SFU PEOPLE IN THE NEWS - April 27, 2011

April 27, 2011

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Media Matters, a report on Simon Fraser University in the news, is compiled and distributed by SFU Public Affairs & Media Relations.
This daily edition lists the main items of known media coverage from 9 a.m. Pacific Tuesday April 26 to 9 a.m. Pacific Wednesday April 27.


  • Political scientist Patrick Smith was in a story in Coquitlam Now that looked at the NDP’s climb in public-opinion polls on the May 2 federal election.
    “He attributes the NDP's rise to Layton's consistent messaging since late March and his performance in both the English and French leadership debates. ‘He's been true to message. He was the one who handled the coalition discussion the best, which was to say that he'll work with anybody,’ Smith said.”
    Smith also assessed Liberal leader Michael Ignatieff: “Canadians just don't seem to have taken to [Michael Ignatieff]. The latest polls would suggest that he's actually going to be a bit of a drag on the party.” As for the Conservatives, "For me, it totally plays into concerns around the attitudes about democracy for (Stephen) Harper.”
    Full story:

  • Burnaby Now reported on Prime Minister Harper’s third campaign visit to Burnaby on the Easter weekend. “SFU marketing professor Lindsay Meredith was not surprised at all by Harper's focus on Burnaby.  ‘This is going to be what they call your traditional squeaker,’ Meredith said of the election. ‘This is going to put all pressure on the swing ridings.’"
    “Meredith said the Conservatives are focusing on ridings where they think they have a chance of winning, and Burnaby-Douglas will likely be very close—too close to call.”
    Full story:

  • In a separate story, Burnaby Now looked at the race in Burnaby Douglas, where the NDP candidate is public policy prof Kennedy Stewart.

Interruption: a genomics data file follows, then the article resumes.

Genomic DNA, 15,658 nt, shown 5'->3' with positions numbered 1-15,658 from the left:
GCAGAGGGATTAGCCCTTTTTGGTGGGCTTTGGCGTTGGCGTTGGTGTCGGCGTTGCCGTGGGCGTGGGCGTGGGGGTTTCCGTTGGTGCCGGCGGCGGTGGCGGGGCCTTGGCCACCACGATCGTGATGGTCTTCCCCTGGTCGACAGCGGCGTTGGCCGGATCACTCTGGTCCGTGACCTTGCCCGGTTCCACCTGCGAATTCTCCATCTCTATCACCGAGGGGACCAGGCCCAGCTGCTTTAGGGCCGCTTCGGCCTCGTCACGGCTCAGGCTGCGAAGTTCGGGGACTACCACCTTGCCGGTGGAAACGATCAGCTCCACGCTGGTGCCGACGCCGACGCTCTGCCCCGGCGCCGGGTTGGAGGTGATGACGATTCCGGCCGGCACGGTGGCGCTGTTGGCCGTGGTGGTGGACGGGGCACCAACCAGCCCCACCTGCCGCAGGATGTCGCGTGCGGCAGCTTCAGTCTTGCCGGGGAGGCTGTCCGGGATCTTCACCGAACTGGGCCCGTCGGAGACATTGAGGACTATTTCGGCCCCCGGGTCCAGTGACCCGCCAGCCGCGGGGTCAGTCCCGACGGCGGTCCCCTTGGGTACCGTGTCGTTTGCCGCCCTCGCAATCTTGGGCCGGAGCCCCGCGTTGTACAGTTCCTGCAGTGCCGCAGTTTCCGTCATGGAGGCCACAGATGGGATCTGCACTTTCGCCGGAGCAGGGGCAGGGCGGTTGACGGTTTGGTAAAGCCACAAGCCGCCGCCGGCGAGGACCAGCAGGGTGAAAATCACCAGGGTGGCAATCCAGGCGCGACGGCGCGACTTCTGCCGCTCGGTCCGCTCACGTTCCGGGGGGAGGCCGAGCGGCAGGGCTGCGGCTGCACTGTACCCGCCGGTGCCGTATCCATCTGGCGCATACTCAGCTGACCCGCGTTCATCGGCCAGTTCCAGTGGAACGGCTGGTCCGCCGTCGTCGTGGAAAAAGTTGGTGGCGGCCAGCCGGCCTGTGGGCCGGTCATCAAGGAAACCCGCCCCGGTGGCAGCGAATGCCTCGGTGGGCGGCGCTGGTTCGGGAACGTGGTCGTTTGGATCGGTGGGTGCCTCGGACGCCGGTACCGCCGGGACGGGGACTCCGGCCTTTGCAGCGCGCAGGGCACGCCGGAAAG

“Stewart ran for the federal NDP in the 2004 election in Vancouver Centre, where he garnered 32 per cent of the vote, up from 12 per cent in 2000. Stewart has said he will go after the student vote (he has strong ties to SFU, which is in the riding), but students are notorious for not showing up at the polls, so that remains to be seen. He's mostly focused on the HST as part of his campaign and has been criticizing (Tory candidate Ronald) Leung for avoiding all-candidates debates.”
    Full story:

  • Burnaby Now ran a gallery of photos from the “vote mob” event held by students at the Burnaby campus on April 21.

  • Political scientist Alex Moens was quoted in a Summerland (BC) Review column about Sean Upshaw, independent candidate in Okanagan-Coquihalla. He’d wanted to run as a Conservative, but an accelerated nomination process gave the nod to Dan Albas.
    Maclean’s Magazine recently featured Upshaw’s story as part of large expose on the Conservative nomination process in ridings across British Columbia.  The article, which paints a less than flattering picture of the Conservative Party, quotes Simon Fraser University political scientist Alex Moens who called the various nomination controversies a  ‘tremendously distasteful show of inside corruption,’ a harsh indictment by any measure, but even more so if it comes from a Conservative party member like Moens.”
    Full story:


  • The Burnaby NewsLeader told readers how “A new neighbourhood energy utility on Burnaby Mountain will supply enough heat for the entire Simon Fraser University campus and future homes in the UniverCity residential development.”
    “SFU is partnering with SFU Community Trust, Corix Utilities, and BC Hydro on the energy system, which involves a high-efficiency heating plant that uses biomass—recycled wood waste from construction sites that would normally go to landfills—as the primary fuel source.
    reclaimed for use in the university’s future expansion plans.
    “As Canada’s most community-engaged research university, Simon Fraser is committed to implementing as well as researching sustainable energy solutions,” said SFU president Andrew Petter. “This project is an innovative and efficient system that reflects SFU’s determination to be a community leader in sustainable practices.”
    Full story:
    SFU release:


  • SFU Communication prof Richard Smith was in a Vancouver Sun story on how personal information of tens of millions of Sony PlayStation users may be in the hands of hackers.
    “Smith . . . said he believes that this case with Sony will serve as a wake-up call about the risks of collecting information and the need for companies to think more carefully about storing it in the first place.